Regional water system development and management in the U.S. southwest

Victoria A. Hermes, Larry Mays

Research output: Chapter in Book/Report/Conference proceedingChapter

Abstract

Regional water management has continuously been a challenge for management agencies throughout the United States, however, none has been as controversial as water management in the southwest. Also due to the vast differences in climate and topography across the southwest, each regional water supply system possesses different problems. Water supplies for this region of the country come from various groundwater aquifers and major river basins. This paper explores the water management of supply, demand, and transfers in Arizona, New Mexico, and Texas, along with how the various state water policies and federal actions govern the management of regional water supply systems. The vast differences in state water policies and laws coupled with federal policies related to both interstate boundaries, Native American Indian issues, and international boundaries make the water management in these three states a continual challenge. The objective of this paper is to illustrate the development and management of regional water systems in the southwestern U.S.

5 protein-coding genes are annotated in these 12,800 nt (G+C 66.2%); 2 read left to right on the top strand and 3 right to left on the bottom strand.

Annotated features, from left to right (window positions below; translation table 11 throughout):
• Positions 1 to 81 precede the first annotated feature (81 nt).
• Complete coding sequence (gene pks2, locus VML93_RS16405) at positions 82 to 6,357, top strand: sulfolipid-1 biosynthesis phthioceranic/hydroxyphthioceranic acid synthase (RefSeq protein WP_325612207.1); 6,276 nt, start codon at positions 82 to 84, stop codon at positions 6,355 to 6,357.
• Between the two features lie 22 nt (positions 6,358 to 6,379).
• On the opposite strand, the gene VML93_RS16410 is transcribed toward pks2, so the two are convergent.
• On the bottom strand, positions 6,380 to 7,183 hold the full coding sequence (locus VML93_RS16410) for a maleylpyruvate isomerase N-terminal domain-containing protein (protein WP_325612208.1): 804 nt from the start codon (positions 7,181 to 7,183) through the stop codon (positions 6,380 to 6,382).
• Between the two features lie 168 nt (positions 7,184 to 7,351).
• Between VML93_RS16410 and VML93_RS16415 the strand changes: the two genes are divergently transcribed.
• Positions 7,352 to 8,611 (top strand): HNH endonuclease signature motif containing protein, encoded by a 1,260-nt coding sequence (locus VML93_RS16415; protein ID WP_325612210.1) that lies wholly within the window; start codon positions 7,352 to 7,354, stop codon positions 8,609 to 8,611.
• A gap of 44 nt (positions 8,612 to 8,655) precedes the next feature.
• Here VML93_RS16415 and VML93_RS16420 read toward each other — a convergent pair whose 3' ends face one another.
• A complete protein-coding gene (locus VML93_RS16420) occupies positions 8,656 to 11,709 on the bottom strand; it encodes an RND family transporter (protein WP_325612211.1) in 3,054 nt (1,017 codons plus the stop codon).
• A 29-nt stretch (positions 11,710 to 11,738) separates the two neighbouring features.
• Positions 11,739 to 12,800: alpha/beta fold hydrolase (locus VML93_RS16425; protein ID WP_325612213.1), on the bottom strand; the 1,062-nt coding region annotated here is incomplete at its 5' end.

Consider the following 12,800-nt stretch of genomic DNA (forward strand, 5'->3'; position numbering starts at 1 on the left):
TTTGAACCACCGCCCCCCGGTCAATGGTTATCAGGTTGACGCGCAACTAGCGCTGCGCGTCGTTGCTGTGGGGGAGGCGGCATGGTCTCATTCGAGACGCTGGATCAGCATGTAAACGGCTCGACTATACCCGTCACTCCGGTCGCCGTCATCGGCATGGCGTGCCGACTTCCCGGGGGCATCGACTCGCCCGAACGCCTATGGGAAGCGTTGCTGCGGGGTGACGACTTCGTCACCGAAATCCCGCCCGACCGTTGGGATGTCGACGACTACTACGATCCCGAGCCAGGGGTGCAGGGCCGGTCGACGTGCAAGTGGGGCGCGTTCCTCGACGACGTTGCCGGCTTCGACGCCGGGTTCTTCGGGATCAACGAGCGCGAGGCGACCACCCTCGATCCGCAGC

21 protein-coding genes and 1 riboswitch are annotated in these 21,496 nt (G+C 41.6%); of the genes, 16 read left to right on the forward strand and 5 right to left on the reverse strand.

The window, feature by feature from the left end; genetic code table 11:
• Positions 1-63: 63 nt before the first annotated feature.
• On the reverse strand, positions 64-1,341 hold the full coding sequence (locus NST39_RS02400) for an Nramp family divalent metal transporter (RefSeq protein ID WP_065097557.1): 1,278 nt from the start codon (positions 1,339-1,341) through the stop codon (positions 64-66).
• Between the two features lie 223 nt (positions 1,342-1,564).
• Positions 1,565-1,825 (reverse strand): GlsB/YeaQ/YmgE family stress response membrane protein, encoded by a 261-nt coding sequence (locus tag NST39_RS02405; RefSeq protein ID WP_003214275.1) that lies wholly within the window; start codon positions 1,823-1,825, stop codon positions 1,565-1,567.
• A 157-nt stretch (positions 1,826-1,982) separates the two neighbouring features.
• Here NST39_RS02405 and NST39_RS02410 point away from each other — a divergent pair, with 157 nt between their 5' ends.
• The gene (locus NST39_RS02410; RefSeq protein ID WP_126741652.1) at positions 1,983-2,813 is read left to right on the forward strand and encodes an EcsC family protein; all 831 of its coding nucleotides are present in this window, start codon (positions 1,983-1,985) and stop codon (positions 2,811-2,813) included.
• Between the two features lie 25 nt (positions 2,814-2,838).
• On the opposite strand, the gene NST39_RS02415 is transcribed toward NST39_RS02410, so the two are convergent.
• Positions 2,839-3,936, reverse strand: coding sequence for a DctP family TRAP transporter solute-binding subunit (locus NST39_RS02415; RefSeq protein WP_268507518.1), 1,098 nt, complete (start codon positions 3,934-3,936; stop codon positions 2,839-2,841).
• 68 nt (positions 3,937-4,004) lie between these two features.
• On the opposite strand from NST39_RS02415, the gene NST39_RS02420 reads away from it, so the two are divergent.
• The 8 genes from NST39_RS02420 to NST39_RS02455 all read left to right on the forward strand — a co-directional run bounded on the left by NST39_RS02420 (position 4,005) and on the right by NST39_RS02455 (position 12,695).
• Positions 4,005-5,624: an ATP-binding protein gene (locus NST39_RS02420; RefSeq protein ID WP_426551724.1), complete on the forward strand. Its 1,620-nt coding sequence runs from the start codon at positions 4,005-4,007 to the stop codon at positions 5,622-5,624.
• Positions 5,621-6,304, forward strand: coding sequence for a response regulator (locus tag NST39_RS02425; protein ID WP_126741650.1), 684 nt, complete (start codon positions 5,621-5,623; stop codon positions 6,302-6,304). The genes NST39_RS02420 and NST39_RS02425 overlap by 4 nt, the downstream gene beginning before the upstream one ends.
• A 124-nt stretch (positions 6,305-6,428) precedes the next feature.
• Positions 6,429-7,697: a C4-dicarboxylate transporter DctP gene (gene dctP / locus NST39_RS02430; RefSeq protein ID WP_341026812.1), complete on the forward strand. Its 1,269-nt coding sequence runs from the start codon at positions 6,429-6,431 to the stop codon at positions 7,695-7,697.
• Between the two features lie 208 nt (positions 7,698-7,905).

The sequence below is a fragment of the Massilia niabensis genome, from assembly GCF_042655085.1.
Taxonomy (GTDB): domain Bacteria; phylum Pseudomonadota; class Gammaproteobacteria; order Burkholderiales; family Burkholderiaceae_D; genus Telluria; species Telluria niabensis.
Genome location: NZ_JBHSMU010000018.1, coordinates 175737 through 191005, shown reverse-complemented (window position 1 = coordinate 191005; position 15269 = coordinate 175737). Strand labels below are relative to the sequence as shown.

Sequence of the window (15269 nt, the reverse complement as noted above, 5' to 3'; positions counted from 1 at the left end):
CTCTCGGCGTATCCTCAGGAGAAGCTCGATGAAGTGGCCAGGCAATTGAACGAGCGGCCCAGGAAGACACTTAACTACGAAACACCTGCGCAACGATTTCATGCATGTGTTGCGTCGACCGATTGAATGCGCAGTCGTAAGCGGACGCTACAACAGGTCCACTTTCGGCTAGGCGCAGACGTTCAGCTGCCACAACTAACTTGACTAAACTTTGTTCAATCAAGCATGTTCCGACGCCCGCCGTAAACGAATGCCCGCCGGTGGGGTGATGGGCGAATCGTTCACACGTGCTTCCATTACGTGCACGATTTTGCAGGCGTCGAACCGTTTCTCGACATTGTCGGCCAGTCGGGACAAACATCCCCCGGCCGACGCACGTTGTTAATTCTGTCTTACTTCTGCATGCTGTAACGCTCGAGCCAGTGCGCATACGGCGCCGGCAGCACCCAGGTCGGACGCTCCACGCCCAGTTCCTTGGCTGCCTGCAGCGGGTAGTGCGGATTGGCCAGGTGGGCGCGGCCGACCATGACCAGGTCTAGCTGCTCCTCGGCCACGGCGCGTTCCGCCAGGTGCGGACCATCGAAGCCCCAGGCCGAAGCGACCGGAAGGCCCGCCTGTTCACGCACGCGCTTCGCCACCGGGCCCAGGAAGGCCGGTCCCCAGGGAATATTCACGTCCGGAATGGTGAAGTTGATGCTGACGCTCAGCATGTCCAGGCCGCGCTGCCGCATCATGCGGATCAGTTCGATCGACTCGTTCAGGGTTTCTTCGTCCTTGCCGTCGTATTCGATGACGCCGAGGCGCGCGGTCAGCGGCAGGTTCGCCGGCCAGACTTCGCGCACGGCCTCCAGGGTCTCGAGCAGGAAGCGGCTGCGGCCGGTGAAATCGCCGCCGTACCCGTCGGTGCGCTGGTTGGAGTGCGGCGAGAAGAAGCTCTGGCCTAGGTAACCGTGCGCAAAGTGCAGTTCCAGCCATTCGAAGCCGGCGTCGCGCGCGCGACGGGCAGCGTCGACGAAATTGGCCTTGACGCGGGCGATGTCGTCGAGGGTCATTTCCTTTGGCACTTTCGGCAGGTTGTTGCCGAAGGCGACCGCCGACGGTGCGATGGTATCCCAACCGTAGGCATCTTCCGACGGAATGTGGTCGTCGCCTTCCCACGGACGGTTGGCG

Original languageEnglish (US)
Title of host publicationRegional Water System Management
Subtitle of host publicationWater Conservation, Water Supply and System Integration
PublisherCRC Press
Pages45-73
Number of pages29
ISBN (Electronic)9781439833834
ISBN (Print)9789058093776
StatePublished - Jan 1 2002

ASJC Scopus subject areas

  • Environmental Science(all)

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